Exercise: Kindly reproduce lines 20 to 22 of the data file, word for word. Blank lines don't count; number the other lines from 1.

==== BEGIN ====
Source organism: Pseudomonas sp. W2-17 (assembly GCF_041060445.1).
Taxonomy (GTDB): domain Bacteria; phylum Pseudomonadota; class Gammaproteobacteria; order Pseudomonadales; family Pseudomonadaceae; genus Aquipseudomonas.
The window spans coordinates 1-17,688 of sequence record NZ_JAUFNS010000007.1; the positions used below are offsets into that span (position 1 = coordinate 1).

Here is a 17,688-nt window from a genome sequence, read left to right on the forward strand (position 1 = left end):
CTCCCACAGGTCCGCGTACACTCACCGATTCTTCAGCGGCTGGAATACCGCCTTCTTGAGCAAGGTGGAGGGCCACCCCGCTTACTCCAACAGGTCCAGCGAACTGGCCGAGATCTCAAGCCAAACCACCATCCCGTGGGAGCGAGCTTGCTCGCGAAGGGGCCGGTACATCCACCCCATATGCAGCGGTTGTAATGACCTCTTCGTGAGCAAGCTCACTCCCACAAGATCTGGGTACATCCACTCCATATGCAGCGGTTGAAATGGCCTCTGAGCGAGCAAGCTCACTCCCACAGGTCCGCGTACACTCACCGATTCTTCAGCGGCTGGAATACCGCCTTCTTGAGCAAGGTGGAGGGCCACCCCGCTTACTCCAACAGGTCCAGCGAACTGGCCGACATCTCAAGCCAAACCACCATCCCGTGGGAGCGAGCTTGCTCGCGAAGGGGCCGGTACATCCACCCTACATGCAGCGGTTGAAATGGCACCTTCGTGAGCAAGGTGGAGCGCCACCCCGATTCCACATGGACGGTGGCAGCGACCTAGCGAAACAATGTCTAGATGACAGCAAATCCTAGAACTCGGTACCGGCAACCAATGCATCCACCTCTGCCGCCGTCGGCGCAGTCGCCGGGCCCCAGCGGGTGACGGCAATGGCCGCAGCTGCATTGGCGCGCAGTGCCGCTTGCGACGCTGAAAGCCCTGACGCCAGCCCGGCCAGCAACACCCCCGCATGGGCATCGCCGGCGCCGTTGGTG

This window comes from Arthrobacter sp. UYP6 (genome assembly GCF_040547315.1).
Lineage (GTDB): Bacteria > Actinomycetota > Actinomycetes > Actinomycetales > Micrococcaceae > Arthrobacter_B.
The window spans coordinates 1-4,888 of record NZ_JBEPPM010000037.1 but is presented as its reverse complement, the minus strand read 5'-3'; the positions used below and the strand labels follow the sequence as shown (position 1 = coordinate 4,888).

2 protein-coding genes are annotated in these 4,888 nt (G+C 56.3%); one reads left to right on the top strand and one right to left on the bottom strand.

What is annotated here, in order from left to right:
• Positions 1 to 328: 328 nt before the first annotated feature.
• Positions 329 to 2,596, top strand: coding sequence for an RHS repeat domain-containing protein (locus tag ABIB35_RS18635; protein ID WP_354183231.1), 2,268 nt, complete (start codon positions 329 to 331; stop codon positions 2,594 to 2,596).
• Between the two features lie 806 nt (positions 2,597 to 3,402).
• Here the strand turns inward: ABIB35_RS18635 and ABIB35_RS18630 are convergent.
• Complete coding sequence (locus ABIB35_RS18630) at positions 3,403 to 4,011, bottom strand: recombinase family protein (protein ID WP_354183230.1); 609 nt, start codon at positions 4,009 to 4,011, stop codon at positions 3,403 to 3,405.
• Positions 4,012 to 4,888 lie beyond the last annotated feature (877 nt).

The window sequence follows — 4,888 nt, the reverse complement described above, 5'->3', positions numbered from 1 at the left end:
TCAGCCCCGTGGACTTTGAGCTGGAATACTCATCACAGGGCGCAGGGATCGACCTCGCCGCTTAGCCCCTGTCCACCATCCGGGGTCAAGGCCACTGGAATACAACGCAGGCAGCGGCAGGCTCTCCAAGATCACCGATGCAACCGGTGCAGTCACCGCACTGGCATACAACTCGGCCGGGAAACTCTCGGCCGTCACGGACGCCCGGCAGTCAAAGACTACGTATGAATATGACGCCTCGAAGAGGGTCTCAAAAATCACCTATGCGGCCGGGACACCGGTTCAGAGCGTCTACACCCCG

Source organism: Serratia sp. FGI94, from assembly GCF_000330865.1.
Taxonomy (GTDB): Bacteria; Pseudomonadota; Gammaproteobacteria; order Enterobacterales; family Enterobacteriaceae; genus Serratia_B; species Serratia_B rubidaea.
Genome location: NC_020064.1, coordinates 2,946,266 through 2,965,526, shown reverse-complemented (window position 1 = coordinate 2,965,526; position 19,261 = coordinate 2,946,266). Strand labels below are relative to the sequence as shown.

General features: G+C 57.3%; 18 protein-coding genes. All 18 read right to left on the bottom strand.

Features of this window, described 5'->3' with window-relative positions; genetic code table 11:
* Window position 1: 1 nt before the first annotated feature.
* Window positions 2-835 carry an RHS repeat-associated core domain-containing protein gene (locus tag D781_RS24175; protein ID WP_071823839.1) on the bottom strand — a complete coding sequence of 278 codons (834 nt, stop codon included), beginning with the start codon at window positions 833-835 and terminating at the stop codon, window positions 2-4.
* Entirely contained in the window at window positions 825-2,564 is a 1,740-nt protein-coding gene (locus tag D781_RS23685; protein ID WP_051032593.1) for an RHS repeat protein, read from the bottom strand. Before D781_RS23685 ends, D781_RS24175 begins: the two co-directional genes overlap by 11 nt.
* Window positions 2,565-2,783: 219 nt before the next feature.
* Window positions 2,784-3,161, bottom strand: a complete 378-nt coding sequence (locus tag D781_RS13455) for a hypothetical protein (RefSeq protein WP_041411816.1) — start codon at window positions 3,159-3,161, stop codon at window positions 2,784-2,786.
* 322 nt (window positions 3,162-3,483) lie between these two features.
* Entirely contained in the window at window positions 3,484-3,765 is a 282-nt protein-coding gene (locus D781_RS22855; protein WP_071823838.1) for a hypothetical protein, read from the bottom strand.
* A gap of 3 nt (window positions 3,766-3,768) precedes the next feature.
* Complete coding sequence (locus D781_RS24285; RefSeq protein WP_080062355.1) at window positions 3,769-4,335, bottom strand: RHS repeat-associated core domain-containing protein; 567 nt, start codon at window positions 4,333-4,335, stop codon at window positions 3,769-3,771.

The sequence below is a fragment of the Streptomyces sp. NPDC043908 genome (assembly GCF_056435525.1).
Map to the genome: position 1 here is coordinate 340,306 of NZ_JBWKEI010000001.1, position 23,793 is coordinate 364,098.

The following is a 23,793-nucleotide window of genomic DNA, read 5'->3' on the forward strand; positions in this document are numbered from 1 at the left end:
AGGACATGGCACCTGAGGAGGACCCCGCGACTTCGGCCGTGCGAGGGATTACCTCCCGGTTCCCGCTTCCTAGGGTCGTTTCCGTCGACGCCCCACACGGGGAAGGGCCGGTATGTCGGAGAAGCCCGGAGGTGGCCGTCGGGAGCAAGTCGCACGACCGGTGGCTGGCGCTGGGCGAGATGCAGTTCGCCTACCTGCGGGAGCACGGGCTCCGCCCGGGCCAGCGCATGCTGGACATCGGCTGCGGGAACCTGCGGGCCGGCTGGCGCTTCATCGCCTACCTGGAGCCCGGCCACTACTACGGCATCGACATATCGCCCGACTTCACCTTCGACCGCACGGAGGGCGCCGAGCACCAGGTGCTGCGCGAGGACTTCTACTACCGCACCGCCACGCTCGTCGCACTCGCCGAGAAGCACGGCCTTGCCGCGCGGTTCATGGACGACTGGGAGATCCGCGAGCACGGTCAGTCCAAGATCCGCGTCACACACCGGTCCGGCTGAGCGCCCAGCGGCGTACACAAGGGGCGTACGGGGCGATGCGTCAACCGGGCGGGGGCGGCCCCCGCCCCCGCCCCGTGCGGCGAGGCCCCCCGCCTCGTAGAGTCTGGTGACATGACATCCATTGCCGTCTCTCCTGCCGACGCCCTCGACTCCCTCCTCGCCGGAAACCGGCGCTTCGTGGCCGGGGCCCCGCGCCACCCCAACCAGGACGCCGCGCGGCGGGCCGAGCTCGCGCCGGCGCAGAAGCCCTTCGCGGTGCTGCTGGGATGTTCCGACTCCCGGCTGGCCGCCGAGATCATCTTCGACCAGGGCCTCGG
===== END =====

Taxonomy (GTDB): Bacteria; Pseudomonadota; Gammaproteobacteria; order Enterobacterales; family Enterobacteriaceae; genus Serratia_B; species Serratia_B rubidaea.
Genome location: NC_020064.1, coordinates 2,946,266 through 2,965,526, shown reverse-complemented (window position 1 = coordinate 2,965,526; position 19,261 = coordinate 2,946,266). Strand labels below are relative to the sequence as shown.

General features: G+C 57.3%; 18 protein-coding genes. All 18 read right to left on the bottom strand.